Cool things are happening. I hope they are happening for you, too. First and foremost, I was incredibly surprised to find that my blog was featured on the Bon Appetit website! Friends, if you will note: the doughnut muffins (also known as Dirt Bombs) on that slide show are the same doughnut muffins we drooled over a couple weeks ago.
In other news, today was my last day at my coffee shop, and I leave in FOUR(!!!) days for my summer getting yoga certified in Florida. How lucky am I? I have all these wonderful people that I am sad to say a temporary goodbye to (because let’s face it–I will be back, if slightly more graceful and relaxed), I get to stay with my mom while I pursue my dream of becoming a yoga instructor, I get to hang out with my dog for more than the normal 5 days I usually visit for, AND I get to go to Montreal from there. Also, I will be a quarter of a century old in a matter of days. Gulp! Something tells me birthday cake is on the horizon.
In the meantime, I hope it’s OK if we talk about cookies. I will be honest: all that other stuff we have discussed is negligible, because we have marzipan-infused, cardamom-scented snickerdoodles on our to-do list. My idea for these cookies spawned from two unexpected items: 1) Ikea, and 2) cream of tartar. As for Ikea, on my most recent trip, I grabbed an entire box of elderflower juice boxes and, despite my better judgement, continued adding things-including a small package of marzipan-to the growing pile of goodies in my arms. THEN, in my effort to make an especially gooey, chewy, melt-in-your-mouth, how-did-she-do-that? kind of cookie, I started researching different kinds of leavening agents. Here’s where the cream of tartar comes into play.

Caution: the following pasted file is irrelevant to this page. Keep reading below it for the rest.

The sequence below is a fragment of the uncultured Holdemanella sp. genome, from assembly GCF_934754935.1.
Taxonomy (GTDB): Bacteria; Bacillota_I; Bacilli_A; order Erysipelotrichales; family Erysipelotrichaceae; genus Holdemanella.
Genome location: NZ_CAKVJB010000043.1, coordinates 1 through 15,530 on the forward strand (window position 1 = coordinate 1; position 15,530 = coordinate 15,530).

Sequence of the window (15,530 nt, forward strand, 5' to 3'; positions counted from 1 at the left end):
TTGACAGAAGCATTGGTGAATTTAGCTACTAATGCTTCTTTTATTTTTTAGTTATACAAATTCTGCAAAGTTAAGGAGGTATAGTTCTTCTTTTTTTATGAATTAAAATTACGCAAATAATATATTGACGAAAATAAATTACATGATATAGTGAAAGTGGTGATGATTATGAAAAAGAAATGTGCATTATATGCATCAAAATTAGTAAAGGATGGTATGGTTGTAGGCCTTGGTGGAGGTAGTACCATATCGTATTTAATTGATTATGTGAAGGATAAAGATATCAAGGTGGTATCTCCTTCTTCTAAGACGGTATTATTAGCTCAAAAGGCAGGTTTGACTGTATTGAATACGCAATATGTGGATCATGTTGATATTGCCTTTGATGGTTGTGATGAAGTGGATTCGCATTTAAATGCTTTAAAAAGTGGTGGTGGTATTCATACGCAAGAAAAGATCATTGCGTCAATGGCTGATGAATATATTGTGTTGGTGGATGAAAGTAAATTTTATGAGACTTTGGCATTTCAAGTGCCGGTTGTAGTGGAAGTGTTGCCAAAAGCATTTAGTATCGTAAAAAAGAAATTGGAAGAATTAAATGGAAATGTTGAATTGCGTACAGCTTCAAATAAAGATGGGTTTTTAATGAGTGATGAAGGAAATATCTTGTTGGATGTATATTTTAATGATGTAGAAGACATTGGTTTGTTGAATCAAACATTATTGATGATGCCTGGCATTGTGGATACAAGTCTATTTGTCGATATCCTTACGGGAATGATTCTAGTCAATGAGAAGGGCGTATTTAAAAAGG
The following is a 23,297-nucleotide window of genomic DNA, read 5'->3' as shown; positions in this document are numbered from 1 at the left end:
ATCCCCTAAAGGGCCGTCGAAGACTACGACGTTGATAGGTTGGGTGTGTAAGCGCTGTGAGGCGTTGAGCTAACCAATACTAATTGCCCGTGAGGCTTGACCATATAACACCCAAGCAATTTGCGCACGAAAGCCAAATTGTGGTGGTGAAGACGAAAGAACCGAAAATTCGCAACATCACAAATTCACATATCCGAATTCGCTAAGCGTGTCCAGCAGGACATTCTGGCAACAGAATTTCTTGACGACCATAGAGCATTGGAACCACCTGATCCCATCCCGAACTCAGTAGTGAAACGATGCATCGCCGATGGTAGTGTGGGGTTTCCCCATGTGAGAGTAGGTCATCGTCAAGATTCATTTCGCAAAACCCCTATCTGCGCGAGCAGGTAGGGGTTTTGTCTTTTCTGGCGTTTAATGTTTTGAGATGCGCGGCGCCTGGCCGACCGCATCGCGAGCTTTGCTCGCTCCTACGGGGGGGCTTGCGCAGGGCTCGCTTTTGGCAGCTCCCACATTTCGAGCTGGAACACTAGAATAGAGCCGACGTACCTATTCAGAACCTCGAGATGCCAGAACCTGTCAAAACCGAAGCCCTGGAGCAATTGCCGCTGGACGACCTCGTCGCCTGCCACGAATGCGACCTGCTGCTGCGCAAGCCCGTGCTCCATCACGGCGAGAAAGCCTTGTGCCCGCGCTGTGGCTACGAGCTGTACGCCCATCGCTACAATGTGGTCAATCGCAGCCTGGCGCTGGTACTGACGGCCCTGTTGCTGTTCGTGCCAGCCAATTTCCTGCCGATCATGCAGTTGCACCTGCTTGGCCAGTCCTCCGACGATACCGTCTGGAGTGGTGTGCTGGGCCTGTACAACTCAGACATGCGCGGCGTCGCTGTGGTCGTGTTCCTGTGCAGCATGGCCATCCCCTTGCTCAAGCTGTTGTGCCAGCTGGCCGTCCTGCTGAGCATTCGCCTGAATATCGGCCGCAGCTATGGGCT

I already knew that baking soda reacts to acidic ingredients (think yogurt, sour cream, buttermilk, etc.). Interestingly, though, I learned that cream of tartar helps to activate baking soda. Sure, we could just use baking powder (which is essentially baking soda combined with an acid), but it sometimes can be double-action, which causes further leavening. For the sake of experimentation and the pursuit of the ultimate, not-even-remotely-cakey cookie, I thought I’d see what cream of tartar would do. The result? Hands down, the best cookie recipe I have ever come up with.
With just the right amount of almond flavor, the slightest suggestion of cinnamon and cardamom, and a delicate, chewy bend to each bite, these cookies are simply divine. For those of you in need of another cool thing to happen to you, here it is.
Makes 24 cookies
6 tbsp granulated sugar
1 tsp ground cinnamon
1/4 – 1/2 tsp ground cardamom (depending on how much spice you like!)
2 cups all-purpose flour
1 3/4 tsp baking soda
1 tsp cream of tartar
1/2 tsp salt
1/2 cup (1 stick) unsalted butter, room temperature
4 oz marzipan, cubed
1 1/2 cups granulated sugar
1 tsp vanilla extract
1/4 tsp almond extract
TOPPING: Stir sugar and spices in a medium bowl and set aside.
COOKIE DOUGH: Preheat oven to 350 degrees Fahrenheit and liberally grease two baking sheets with non-stick cooking spray. In a large bowl, whisk together flour, baking soda, cream of tartar, and salt. Set aside. In another large bowl, cream together butter and marzipan until incorporated, about 1 minute. Add granulated sugar and beat until fluffy, about 2 minutes. Beat in vanilla, almond extract, and eggs. Add the dry ingredients in halves, stirring until incorporated, but just combined (over-mixing will prevent these from being as chewy as they are!).
ASSEMBLY: Measure out the dough in a heaping tablespoon. Roll each tablespoon of dough into a ball with your palms, then roll in the cinnamon-cardamom sugar mixture and place on the baking sheet(s). Ensure cookies are spaced out evenly, as they will spread outward. Bake for 10 minutes, rotating the baking sheets halfway through for even baking. Let cookies cool for 3-5 minutes on baking sheets before moving to a rack to cool. Let cool completely before serving. Store in an airtight container. Cookies will last up to three days.